The Igenomix Hyperbilirubinemia Precision Panel can be used to make a directed and accurate differential diagnosis of jaundice, ultimately leading to a better management and prognosis of the disease. It provides a comprehensive analysis of the genes involved in this disease using next-generation sequencing (NGS) to fully understand the spectrum of relevant genes involved.
Hyperbilirubinemia is known as high amounts plasma bilirubin levels, causing a yellow discoloration of the skin, sclera, mucous membranes, and other less visible tissues in the newborn.
High levels of bilirubin can deposit and accumulate ultimately resulting in neurotoxicity. It can be physiologic or pathologic. There are two types of hyperbilirubinemia depending on the chemical structure of bilirubin: conjugated and unconjugated hyperbilirubinemia. Pathologic congenital causes of hyperbilirubinemia are: Crigler-Najjar syndrome type 1 and 2, Gilbert syndrome, Dubin-Johnson syndrome, and Rotor syndrome. These diseases are inherited mainly in an autosomal recessive pattern.
The clinical utility of this panel is:
- The genetic and molecular confirmation for an accurate clinical diagnosis of a symptomatic patient.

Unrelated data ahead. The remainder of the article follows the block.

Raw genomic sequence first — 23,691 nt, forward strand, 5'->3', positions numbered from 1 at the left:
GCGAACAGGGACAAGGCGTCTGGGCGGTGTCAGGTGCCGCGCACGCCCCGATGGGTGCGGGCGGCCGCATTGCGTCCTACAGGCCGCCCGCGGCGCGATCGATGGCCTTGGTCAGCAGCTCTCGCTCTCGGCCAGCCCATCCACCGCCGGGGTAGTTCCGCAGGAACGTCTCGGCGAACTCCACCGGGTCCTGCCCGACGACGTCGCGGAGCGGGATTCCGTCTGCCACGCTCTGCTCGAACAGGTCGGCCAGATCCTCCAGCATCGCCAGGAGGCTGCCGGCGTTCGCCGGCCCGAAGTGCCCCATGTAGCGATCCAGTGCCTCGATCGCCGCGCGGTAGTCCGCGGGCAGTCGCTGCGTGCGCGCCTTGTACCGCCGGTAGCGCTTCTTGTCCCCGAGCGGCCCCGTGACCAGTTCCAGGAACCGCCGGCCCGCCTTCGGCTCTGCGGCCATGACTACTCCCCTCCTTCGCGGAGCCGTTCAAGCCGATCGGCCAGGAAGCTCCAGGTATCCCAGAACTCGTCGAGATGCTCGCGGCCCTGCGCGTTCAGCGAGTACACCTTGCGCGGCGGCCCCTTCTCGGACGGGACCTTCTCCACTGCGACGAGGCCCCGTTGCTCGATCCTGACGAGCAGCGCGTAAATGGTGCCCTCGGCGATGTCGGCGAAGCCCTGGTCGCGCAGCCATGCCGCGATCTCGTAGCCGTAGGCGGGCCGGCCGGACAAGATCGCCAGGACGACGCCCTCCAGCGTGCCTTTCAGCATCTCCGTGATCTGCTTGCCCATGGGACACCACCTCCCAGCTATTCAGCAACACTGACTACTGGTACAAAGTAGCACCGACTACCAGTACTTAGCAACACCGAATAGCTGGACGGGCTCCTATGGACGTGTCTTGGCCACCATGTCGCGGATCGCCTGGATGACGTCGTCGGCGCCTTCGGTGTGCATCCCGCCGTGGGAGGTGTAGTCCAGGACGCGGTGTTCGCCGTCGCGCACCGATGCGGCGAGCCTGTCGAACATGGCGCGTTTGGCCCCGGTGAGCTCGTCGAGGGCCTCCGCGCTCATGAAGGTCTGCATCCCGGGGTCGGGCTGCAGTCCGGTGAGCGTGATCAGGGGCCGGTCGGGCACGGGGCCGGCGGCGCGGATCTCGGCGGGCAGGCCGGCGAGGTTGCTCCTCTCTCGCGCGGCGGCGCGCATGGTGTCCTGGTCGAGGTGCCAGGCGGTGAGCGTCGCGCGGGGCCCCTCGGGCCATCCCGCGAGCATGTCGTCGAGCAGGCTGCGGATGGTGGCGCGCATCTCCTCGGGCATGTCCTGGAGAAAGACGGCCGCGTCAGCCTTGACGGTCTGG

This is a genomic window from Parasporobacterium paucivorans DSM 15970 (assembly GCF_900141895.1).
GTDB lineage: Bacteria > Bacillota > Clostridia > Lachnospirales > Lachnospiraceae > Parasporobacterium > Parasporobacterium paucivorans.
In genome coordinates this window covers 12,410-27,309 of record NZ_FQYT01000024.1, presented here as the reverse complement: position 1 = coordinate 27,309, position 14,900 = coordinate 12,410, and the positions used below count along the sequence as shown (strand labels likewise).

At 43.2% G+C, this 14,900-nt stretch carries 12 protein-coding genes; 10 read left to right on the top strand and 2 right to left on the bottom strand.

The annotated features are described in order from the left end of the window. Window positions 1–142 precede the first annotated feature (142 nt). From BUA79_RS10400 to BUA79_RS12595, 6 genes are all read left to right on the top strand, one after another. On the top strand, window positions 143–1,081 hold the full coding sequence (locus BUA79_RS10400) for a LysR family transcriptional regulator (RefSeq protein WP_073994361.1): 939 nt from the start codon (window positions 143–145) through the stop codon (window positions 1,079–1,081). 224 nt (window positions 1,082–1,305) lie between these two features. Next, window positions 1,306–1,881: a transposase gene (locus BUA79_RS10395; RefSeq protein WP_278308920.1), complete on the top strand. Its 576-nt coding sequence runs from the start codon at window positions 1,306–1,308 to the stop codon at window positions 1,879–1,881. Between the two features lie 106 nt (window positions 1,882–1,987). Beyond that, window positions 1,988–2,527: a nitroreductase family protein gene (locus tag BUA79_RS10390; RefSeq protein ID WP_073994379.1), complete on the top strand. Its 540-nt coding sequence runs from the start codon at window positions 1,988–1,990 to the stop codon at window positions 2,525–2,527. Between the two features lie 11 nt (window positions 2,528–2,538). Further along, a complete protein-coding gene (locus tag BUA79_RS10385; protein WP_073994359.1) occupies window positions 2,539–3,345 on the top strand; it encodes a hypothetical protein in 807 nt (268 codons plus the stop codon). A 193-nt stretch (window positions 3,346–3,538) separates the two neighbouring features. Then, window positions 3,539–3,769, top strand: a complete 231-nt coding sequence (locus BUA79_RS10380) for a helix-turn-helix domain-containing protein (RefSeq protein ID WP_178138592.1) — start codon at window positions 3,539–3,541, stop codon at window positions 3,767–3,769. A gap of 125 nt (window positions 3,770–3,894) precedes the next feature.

- Early initiation of treatment with a multidisciplinary team for early phototherapy intervention, pharmacologic or even surgical care.
- Risk assessment of asymptomatic family members according to the mode of inheritance.
Genes & Diseases
% GENE COVERAGE (20X)
75 of 76
4 of 4
4 of 4
Crigler-Najjar Syndrome Type 1, Crigler-Najjar Syndrome Type 2, Transient Familial Neonatal Breastfeeding Jaundice
*Inheritance: AD: Autosomal Dominant; AR: Autosomal Recessive; X: X linked; XLR: X linked Recessive; Mi: Mitochondrial; Mu: Multifactorial.
**Number of clinically relevant mutations according to HGMD
Rets, A., Clayton, A. L., Christensen, R. D., & Agarwal, A. M. (2019). Molecular diagnostic update in hereditary hemolytic anemia and neonatal hyperbilirubinemia. International journal of laboratory hematology, 41 Suppl 1, 95–101. https://doi.org/10.1111/ijlh.13014
Watchko J. F. (2013). Genetics and pediatric unconjugated hyperbilirubinemia. The Journal of pediatrics, 162(6), 1092–1094. https://doi.org/10.1016/j.jpeds.2013.01.044